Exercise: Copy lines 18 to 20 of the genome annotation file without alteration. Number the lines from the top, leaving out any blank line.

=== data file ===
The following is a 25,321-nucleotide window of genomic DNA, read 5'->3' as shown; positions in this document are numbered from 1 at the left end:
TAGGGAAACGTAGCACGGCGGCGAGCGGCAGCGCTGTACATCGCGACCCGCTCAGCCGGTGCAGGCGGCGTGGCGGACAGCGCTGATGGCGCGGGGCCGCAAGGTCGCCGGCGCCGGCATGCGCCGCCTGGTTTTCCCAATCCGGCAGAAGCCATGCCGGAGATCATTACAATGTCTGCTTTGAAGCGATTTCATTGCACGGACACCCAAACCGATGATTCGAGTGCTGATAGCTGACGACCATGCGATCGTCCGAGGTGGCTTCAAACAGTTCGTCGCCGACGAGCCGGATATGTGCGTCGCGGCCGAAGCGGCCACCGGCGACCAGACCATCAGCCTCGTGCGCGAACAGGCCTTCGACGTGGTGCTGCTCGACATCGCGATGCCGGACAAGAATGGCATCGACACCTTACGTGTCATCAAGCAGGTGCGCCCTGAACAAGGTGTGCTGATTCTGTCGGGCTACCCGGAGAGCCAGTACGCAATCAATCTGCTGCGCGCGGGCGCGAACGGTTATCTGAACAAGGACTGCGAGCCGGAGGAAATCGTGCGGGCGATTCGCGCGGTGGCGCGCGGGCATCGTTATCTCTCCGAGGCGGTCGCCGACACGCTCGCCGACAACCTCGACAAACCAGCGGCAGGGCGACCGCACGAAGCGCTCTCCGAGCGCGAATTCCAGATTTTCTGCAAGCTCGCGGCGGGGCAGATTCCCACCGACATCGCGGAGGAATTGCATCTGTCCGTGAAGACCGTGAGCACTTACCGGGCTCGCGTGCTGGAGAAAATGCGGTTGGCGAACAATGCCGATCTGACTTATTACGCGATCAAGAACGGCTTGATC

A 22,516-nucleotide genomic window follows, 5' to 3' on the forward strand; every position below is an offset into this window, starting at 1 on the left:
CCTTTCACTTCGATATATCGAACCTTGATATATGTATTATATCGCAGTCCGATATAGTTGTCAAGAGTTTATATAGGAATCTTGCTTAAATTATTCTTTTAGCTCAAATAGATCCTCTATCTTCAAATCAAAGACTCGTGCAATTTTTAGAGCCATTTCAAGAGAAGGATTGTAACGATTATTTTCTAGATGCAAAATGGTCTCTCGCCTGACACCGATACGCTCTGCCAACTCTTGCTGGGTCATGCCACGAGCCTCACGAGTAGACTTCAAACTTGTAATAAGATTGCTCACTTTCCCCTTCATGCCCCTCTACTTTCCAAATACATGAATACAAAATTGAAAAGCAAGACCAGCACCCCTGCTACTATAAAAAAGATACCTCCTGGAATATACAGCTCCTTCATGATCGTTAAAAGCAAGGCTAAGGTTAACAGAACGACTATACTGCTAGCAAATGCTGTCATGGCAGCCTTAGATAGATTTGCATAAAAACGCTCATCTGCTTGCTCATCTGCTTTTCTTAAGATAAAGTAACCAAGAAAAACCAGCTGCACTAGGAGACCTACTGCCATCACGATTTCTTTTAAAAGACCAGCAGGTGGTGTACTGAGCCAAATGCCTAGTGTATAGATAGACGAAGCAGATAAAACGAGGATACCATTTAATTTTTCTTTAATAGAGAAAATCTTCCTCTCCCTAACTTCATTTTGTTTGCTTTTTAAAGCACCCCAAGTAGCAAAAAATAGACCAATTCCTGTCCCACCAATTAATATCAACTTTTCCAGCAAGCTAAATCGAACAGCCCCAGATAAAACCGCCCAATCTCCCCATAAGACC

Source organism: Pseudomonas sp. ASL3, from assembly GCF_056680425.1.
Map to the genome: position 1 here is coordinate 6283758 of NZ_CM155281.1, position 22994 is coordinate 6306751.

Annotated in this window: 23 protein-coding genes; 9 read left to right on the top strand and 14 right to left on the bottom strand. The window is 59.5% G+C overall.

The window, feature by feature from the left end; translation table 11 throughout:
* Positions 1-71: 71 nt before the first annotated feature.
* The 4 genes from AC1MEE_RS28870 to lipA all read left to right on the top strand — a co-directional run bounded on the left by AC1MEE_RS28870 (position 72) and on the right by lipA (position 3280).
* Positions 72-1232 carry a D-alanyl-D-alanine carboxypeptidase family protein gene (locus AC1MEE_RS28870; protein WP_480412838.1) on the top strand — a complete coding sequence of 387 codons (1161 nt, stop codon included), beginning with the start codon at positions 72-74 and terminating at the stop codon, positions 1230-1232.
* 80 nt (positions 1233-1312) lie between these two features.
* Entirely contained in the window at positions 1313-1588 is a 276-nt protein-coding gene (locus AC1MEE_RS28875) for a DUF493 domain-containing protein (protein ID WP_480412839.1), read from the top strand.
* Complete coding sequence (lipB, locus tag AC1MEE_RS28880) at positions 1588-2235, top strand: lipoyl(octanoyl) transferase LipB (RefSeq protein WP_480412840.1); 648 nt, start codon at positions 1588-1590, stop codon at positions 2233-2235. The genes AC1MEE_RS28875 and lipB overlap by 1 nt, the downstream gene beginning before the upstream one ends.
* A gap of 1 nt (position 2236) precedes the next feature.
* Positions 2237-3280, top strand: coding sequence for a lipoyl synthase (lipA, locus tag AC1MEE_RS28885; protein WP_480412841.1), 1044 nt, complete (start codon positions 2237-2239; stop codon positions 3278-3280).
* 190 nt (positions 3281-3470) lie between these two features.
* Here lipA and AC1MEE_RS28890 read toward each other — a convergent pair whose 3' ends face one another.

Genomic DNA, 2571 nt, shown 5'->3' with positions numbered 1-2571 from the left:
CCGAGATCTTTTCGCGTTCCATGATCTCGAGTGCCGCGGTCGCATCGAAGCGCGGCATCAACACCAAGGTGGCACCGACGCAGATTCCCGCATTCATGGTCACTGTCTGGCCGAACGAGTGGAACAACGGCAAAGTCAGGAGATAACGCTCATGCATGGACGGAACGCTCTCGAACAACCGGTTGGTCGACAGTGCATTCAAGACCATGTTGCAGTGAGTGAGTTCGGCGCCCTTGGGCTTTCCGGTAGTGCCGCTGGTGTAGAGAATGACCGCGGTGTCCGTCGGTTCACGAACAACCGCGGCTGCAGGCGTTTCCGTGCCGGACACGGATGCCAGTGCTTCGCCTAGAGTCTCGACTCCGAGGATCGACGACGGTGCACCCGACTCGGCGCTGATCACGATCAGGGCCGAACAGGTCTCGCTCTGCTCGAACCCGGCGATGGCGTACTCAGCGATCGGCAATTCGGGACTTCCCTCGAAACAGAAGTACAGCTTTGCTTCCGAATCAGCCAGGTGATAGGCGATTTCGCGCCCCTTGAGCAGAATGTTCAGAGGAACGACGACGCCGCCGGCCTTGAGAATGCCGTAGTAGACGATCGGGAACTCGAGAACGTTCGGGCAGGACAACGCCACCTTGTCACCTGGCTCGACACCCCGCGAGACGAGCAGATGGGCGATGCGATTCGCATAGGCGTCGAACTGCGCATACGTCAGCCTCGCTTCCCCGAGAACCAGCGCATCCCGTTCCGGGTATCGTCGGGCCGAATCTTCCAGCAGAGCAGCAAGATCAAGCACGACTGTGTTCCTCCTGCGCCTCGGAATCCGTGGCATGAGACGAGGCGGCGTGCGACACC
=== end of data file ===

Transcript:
* Here lipA and AC1MEE_RS28890 read toward each other — a convergent pair whose 3' ends face one another.

Genomic DNA, 2571 nt, shown 5'->3' with positions numbered 1-2571 from the left:
CCGAGATCTTTTCGCGTTCCATGATCTCGAGTGCCGCGGTCGCATCGAAGCGCGGCATCAACACCAAGGTGGCACCGACGCAGATTCCCGCATTCATGGTCACTGTCTGGCCGAACGAGTGGAACAACGGCAAAGTCAGGAGATAACGCTCATGCATGGACGGAACGCTCTCGAACAACCGGTTGGTCGACAGTGCATTCAAGACCATGTTGCAGTGAGTGAGTTCGGCGCCCTTGGGCTTTCCGGTAGTGCCGCTGGTGTAGAGAATGACCGCGGTGTCCGTCGGTTCACGAACAACCGCGGCTGCAGGCGTTTCCGTGCCGGACACGGATGCCAGTGCTTCGCCTAGAGTCTCGACTCCGAGGATCGACGACGGTGCACCCGACTCGGCGCTGATCACGATCAGGGCCGAACAGGTCTCGCTCTGCTCGAACCCGGCGATGGCGTACTCAGCGATCGGCAATTCGGGACTTCCCTCGAAACAGAAGTACAGCTTTGCTTCCGAATCAGCCAGGTGATAGGCGATTTCGCGCCCCTTGAGCAGAATGTTCAGAGGAACGACGACGCCGCCGGCCTTGAGAATGCCGTAGTAGACGATCGGGAACTCGAGAACGTTCGGGCAGGACAACGCCACCTTGTCACCTGGCTCGACACCCCGCGAGACGAGCAGATGGGCGATGCGATTCGCATAGGCGTCGAACTGCGCATACGTCAGCCTCGCTTCCCCGAGAACCAGCGCATCCCGTTCCGGGTATCGTCGGGCCGAATCTTCCAGCAGAGCAGCAAGATCAAGCACGACTGTGTTCCTCCTGCGCCTCGGAATCCGTGGCATGAGACGAGGCGGCGTGCGACACC